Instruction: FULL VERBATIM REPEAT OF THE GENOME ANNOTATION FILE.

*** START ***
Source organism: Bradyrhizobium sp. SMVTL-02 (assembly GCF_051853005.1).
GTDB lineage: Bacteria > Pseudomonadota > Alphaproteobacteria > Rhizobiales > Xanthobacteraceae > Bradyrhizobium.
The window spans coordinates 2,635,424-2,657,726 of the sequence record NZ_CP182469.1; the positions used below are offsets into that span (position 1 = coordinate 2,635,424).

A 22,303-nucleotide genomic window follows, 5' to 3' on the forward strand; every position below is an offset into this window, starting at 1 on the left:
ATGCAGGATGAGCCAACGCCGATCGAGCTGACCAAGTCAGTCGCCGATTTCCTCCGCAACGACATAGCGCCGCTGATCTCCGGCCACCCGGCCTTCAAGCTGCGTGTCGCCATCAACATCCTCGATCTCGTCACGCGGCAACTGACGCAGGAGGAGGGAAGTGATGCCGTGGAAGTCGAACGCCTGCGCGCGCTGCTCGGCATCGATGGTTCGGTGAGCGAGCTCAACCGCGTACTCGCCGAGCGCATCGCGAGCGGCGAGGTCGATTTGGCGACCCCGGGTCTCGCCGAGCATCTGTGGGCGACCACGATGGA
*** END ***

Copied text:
Source organism: Bradyrhizobium sp. SMVTL-02 (assembly GCF_051853005.1).
GTDB lineage: Bacteria > Pseudomonadota > Alphaproteobacteria > Rhizobiales > Xanthobacteraceae > Bradyrhizobium.
The window spans coordinates 2,635,424-2,657,726 of the sequence record NZ_CP182469.1; the positions used below are offsets into that span (position 1 = coordinate 2,635,424).

A 22,303-nucleotide genomic window follows, 5' to 3' on the forward strand; every position below is an offset into this window, starting at 1 on the left:
ATGCAGGATGAGCCAACGCCGATCGAGCTGACCAAGTCAGTCGCCGATTTCCTCCGCAACGACATAGCGCCGCTGATCTCCGGCCACCCGGCCTTCAAGCTGCGTGTCGCCATCAACATCCTCGATCTCGTCACGCGGCAACTGACGCAGGAGGAGGGAAGTGATGCCGTGGAAGTCGAACGCCTGCGCGCGCTGCTCGGCATCGATGGTTCGGTGAGCGAGCTCAACCGCGTACTCGCCGAGCGCATCGCGAGCGGCGAGGTCGATTTGGCGACCCCGGGTCTCGCCGAGCATCTGTGGGCGACCACGATGGA